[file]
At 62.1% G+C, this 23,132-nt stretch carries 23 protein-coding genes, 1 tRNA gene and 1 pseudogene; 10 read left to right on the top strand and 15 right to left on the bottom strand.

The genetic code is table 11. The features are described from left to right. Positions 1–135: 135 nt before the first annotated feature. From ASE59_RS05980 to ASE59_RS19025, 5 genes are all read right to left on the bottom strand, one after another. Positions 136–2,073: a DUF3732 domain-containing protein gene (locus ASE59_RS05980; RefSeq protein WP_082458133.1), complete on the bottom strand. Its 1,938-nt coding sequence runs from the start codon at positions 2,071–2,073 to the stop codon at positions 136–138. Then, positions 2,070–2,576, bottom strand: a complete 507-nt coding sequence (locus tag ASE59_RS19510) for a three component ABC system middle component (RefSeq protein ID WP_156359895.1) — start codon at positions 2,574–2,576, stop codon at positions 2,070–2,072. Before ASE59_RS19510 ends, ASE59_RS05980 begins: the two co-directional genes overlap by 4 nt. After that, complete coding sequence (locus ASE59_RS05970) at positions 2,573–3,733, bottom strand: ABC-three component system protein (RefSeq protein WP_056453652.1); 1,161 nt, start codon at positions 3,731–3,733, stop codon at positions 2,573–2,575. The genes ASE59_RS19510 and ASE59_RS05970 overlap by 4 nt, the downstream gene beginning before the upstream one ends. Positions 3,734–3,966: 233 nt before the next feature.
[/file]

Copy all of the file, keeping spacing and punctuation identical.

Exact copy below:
At 62.1% G+C, this 23,132-nt stretch carries 23 protein-coding genes, 1 tRNA gene and 1 pseudogene; 10 read left to right on the top strand and 15 right to left on the bottom strand.

The genetic code is table 11. The features are described from left to right. Positions 1–135: 135 nt before the first annotated feature. From ASE59_RS05980 to ASE59_RS19025, 5 genes are all read right to left on the bottom strand, one after another. Positions 136–2,073: a DUF3732 domain-containing protein gene (locus ASE59_RS05980; RefSeq protein WP_082458133.1), complete on the bottom strand. Its 1,938-nt coding sequence runs from the start codon at positions 2,071–2,073 to the stop codon at positions 136–138. Then, positions 2,070–2,576, bottom strand: a complete 507-nt coding sequence (locus tag ASE59_RS19510) for a three component ABC system middle component (RefSeq protein ID WP_156359895.1) — start codon at positions 2,574–2,576, stop codon at positions 2,070–2,072. Before ASE59_RS19510 ends, ASE59_RS05980 begins: the two co-directional genes overlap by 4 nt. After that, complete coding sequence (locus ASE59_RS05970) at positions 2,573–3,733, bottom strand: ABC-three component system protein (RefSeq protein WP_056453652.1); 1,161 nt, start codon at positions 3,731–3,733, stop codon at positions 2,573–2,575. The genes ASE59_RS19510 and ASE59_RS05970 overlap by 4 nt, the downstream gene beginning before the upstream one ends. Positions 3,734–3,966: 233 nt before the next feature.